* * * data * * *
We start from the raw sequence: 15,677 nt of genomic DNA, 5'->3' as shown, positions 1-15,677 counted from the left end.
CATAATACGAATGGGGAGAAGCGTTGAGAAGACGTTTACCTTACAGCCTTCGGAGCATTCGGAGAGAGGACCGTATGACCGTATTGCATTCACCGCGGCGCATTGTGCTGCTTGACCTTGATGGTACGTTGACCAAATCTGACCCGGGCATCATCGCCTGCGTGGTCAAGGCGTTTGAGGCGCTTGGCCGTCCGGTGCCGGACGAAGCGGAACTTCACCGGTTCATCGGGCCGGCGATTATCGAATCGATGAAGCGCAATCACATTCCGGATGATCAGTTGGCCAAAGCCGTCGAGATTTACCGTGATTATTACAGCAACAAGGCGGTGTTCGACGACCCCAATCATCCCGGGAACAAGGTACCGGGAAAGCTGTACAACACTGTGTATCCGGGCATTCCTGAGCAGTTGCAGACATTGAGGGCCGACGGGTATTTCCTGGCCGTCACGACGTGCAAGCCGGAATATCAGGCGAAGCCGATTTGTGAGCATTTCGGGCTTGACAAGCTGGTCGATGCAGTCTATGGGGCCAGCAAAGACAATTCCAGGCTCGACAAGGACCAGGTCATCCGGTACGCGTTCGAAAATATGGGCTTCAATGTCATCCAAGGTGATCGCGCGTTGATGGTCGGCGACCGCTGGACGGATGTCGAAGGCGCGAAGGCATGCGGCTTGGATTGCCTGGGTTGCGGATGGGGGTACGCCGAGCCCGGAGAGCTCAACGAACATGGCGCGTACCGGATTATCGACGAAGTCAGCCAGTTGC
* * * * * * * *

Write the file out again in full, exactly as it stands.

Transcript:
We start from the raw sequence: 15,677 nt of genomic DNA, 5'->3' as shown, positions 1-15,677 counted from the left end.
CATAATACGAATGGGGAGAAGCGTTGAGAAGACGTTTACCTTACAGCCTTCGGAGCATTCGGAGAGAGGACCGTATGACCGTATTGCATTCACCGCGGCGCATTGTGCTGCTTGACCTTGATGGTACGTTGACCAAATCTGACCCGGGCATCATCGCCTGCGTGGTCAAGGCGTTTGAGGCGCTTGGCCGTCCGGTGCCGGACGAAGCGGAACTTCACCGGTTCATCGGGCCGGCGATTATCGAATCGATGAAGCGCAATCACATTCCGGATGATCAGTTGGCCAAAGCCGTCGAGATTTACCGTGATTATTACAGCAACAAGGCGGTGTTCGACGACCCCAATCATCCCGGGAACAAGGTACCGGGAAAGCTGTACAACACTGTGTATCCGGGCATTCCTGAGCAGTTGCAGACATTGAGGGCCGACGGGTATTTCCTGGCCGTCACGACGTGCAAGCCGGAATATCAGGCGAAGCCGATTTGTGAGCATTTCGGGCTTGACAAGCTGGTCGATGCAGTCTATGGGGCCAGCAAAGACAATTCCAGGCTCGACAAGGACCAGGTCATCCGGTACGCGTTCGAAAATATGGGCTTCAATGTCATCCAAGGTGATCGCGCGTTGATGGTCGGCGACCGCTGGACGGATGTCGAAGGCGCGAAGGCATGCGGCTTGGATTGCCTGGGTTGCGGATGGGGGTACGCCGAGCCCGGAGAGCTCAACGAACATGGCGCGTACCGGATTATCGACGAAGTCAGCCAGTTGC